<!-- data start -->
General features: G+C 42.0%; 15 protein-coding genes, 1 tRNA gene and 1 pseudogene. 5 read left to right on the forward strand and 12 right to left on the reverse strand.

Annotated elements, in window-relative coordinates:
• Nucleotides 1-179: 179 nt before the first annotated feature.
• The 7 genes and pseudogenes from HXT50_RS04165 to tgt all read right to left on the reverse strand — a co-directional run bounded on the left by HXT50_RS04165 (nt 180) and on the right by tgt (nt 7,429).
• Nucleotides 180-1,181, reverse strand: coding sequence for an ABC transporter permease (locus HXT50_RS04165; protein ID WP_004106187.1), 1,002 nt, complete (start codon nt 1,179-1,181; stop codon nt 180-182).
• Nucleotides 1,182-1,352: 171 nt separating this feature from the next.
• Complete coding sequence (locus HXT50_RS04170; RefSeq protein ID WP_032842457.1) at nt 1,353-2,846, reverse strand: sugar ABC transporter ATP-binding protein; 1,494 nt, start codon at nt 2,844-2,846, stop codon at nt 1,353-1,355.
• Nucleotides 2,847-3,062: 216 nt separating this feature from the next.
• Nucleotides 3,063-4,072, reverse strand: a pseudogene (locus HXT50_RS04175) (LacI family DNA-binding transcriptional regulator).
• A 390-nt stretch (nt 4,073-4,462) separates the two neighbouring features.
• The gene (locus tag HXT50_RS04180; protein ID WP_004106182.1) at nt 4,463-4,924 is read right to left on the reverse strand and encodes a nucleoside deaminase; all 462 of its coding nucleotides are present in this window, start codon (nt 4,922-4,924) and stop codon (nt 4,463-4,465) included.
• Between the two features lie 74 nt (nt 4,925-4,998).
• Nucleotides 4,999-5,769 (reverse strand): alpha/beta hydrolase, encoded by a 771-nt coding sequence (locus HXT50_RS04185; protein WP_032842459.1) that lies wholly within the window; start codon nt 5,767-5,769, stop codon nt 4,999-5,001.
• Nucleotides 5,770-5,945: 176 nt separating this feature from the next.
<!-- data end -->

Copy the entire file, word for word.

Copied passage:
General features: G+C 42.0%; 15 protein-coding genes, 1 tRNA gene and 1 pseudogene. 5 read left to right on the forward strand and 12 right to left on the reverse strand.

Annotated elements, in window-relative coordinates:
• Nucleotides 1-179: 179 nt before the first annotated feature.
• The 7 genes and pseudogenes from HXT50_RS04165 to tgt all read right to left on the reverse strand — a co-directional run bounded on the left by HXT50_RS04165 (nt 180) and on the right by tgt (nt 7,429).
• Nucleotides 180-1,181, reverse strand: coding sequence for an ABC transporter permease (locus HXT50_RS04165; protein ID WP_004106187.1), 1,002 nt, complete (start codon nt 1,179-1,181; stop codon nt 180-182).
• Nucleotides 1,182-1,352: 171 nt separating this feature from the next.
• Complete coding sequence (locus HXT50_RS04170; RefSeq protein ID WP_032842457.1) at nt 1,353-2,846, reverse strand: sugar ABC transporter ATP-binding protein; 1,494 nt, start codon at nt 2,844-2,846, stop codon at nt 1,353-1,355.
• Nucleotides 2,847-3,062: 216 nt separating this feature from the next.
• Nucleotides 3,063-4,072, reverse strand: a pseudogene (locus HXT50_RS04175) (LacI family DNA-binding transcriptional regulator).
• A 390-nt stretch (nt 4,073-4,462) separates the two neighbouring features.
• The gene (locus tag HXT50_RS04180; protein ID WP_004106182.1) at nt 4,463-4,924 is read right to left on the reverse strand and encodes a nucleoside deaminase; all 462 of its coding nucleotides are present in this window, start codon (nt 4,922-4,924) and stop codon (nt 4,463-4,465) included.
• Between the two features lie 74 nt (nt 4,925-4,998).
• Nucleotides 4,999-5,769 (reverse strand): alpha/beta hydrolase, encoded by a 771-nt coding sequence (locus HXT50_RS04185; protein WP_032842459.1) that lies wholly within the window; start codon nt 5,767-5,769, stop codon nt 4,999-5,001.
• Nucleotides 5,770-5,945: 176 nt separating this feature from the next.